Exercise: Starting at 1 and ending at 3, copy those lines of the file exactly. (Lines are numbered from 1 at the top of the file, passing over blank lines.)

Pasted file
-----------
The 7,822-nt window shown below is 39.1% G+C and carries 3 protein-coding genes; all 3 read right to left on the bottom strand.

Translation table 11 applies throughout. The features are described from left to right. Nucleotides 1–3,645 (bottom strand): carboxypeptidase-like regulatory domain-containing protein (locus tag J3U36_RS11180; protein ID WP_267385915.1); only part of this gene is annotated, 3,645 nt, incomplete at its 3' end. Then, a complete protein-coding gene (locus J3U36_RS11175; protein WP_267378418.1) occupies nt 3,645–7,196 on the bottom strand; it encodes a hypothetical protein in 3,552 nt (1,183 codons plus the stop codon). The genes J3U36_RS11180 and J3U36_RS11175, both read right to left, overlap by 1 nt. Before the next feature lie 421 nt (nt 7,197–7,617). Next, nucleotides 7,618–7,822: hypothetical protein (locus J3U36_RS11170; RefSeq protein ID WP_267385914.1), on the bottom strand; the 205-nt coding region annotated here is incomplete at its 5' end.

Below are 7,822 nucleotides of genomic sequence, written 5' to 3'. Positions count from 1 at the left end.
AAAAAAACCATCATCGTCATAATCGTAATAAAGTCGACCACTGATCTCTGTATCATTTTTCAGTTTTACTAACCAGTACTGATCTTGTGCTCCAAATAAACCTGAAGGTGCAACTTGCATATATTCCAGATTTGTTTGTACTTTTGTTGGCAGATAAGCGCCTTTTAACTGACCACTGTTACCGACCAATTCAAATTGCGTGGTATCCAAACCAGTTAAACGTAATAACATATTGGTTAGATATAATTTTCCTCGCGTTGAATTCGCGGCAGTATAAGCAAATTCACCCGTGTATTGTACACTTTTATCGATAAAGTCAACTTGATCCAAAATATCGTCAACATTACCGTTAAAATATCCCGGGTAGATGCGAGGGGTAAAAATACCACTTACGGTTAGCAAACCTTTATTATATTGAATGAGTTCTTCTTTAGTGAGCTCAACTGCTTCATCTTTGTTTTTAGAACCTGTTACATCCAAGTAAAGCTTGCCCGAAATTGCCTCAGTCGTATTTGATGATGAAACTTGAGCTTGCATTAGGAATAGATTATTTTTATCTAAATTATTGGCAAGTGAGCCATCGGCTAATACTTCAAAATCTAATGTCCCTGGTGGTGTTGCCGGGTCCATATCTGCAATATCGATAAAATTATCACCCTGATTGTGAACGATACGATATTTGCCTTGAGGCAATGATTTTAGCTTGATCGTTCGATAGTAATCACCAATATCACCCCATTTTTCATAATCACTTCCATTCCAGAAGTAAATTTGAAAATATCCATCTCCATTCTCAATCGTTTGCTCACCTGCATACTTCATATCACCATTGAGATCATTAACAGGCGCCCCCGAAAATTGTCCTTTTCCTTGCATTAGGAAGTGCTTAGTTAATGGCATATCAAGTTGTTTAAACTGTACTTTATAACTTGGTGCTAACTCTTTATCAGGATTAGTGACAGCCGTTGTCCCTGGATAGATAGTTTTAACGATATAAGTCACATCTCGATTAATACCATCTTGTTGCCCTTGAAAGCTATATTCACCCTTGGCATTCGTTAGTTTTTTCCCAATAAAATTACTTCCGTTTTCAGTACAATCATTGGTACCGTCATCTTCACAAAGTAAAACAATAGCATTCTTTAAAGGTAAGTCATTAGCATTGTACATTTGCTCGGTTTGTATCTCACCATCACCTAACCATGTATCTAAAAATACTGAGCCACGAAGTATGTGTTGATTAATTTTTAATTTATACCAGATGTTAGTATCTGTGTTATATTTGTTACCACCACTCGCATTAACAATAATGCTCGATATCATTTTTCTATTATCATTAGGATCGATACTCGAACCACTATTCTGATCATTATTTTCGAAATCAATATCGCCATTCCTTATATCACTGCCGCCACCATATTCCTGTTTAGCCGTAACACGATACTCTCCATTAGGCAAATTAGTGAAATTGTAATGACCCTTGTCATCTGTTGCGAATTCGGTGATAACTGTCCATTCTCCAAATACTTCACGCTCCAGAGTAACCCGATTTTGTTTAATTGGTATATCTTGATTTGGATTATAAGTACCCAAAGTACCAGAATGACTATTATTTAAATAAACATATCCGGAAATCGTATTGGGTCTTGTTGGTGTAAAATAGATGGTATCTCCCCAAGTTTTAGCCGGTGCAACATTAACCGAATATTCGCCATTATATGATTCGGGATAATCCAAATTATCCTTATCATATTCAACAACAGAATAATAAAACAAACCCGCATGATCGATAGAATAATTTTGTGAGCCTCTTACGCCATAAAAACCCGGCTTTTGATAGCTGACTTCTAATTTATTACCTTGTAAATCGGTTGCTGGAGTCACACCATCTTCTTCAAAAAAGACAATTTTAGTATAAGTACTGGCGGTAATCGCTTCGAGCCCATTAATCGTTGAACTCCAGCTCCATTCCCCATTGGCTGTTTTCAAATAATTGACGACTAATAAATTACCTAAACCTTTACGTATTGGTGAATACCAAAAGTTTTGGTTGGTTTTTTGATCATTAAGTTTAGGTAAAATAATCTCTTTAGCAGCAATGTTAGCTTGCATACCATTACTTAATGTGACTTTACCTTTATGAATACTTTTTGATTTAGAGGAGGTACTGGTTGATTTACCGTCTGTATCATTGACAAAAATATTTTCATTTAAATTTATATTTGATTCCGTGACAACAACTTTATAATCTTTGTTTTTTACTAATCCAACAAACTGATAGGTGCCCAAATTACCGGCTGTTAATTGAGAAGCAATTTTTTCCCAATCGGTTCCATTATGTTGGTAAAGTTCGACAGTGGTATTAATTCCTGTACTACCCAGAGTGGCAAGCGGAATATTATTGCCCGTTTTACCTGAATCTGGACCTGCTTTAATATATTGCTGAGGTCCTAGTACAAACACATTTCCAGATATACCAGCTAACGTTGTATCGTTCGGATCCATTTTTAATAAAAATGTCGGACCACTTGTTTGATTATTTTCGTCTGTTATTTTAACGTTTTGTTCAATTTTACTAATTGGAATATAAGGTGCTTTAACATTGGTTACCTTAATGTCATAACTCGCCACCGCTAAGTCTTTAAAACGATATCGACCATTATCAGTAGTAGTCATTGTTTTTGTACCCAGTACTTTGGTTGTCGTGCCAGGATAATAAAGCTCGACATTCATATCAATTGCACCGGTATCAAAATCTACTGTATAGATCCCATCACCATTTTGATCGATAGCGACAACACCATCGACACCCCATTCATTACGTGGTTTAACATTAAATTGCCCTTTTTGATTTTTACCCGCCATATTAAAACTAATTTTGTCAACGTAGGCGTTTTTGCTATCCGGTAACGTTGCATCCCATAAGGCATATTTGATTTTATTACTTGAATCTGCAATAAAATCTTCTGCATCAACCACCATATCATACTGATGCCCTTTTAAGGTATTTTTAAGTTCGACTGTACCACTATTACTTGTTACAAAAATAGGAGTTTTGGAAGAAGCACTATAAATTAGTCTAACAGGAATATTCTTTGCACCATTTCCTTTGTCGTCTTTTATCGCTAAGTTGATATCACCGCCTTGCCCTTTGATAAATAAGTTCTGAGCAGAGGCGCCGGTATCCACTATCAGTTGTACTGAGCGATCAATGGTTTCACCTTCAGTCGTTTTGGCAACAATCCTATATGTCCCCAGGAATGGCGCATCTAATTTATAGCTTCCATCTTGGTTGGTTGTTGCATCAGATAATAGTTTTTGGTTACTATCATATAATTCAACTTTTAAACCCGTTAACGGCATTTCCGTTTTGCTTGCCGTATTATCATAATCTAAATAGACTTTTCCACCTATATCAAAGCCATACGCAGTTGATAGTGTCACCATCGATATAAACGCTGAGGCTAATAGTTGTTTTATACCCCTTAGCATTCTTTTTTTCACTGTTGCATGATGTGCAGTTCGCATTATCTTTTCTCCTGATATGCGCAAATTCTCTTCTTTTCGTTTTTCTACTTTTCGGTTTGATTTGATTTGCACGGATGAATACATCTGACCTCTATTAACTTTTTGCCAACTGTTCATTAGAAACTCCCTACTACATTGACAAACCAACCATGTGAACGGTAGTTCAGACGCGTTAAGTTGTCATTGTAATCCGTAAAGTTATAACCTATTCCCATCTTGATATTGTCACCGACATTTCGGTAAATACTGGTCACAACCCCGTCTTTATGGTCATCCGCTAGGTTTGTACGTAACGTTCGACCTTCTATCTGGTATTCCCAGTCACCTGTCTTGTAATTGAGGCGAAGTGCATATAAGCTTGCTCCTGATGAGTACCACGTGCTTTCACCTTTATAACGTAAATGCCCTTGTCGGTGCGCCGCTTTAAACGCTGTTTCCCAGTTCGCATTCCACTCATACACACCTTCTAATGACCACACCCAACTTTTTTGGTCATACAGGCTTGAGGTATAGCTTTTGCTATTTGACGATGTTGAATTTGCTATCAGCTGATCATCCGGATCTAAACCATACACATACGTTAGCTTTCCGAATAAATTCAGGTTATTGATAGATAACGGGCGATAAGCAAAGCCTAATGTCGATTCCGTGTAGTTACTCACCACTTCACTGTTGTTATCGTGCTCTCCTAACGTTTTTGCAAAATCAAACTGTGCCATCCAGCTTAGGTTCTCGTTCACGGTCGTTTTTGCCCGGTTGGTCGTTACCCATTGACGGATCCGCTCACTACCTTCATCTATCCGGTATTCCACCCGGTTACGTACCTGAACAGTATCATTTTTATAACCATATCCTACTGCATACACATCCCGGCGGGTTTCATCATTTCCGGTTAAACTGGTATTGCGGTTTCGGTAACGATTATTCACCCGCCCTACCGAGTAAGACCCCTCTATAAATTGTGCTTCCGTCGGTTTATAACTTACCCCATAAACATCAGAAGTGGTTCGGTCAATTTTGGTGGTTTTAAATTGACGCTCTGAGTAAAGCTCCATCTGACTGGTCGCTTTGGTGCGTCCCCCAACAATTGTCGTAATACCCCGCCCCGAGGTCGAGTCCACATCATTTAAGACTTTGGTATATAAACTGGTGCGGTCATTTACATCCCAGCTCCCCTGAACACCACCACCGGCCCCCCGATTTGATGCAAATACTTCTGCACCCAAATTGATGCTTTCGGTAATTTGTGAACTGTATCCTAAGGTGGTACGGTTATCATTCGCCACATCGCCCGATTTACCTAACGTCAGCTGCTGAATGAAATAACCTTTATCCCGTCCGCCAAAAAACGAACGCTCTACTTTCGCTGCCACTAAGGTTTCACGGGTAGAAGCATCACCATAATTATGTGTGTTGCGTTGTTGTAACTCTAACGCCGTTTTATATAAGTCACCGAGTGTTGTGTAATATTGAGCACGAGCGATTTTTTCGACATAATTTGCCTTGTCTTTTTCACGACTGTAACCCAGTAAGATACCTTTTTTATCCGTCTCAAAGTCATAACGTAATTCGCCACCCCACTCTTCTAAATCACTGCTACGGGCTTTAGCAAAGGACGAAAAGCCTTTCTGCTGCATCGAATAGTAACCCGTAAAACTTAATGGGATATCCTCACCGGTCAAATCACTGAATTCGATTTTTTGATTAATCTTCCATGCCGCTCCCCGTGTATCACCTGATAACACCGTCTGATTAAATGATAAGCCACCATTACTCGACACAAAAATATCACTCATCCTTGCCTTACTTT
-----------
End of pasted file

The 7,822-nt window shown below is 39.1% G+C and carries 3 protein-coding genes; all 3 read right to left on the bottom strand.

Translation table 11 applies throughout. The features are described from left to right. Nucleotides 1–3,645 (bottom strand): carboxypeptidase-like regulatory domain-containing protein (locus tag J3U36_RS11180; protein ID WP_267385915.1); only part of this gene is annotated, 3,645 nt, incomplete at its 3' end. Then, a complete protein-coding gene (locus J3U36_RS11175; protein WP_267378418.1) occupies nt 3,645–7,196 on the bottom strand; it encodes a hypothetical protein in 3,552 nt (1,183 codons plus the stop codon). The genes J3U36_RS11180 and J3U36_RS11175, both read right to left, overlap by 1 nt. Before the next feature lie 421 nt (nt 7,197–7,617). Next, nucleotides 7,618–7,822: hypothetical protein (locus J3U36_RS11170; RefSeq protein ID WP_267385914.1), on the bottom strand; the 205-nt coding region annotated here is incomplete at its 5' end.

Below are 7,822 nucleotides of genomic sequence, written 5' to 3'. Positions count from 1 at the left end.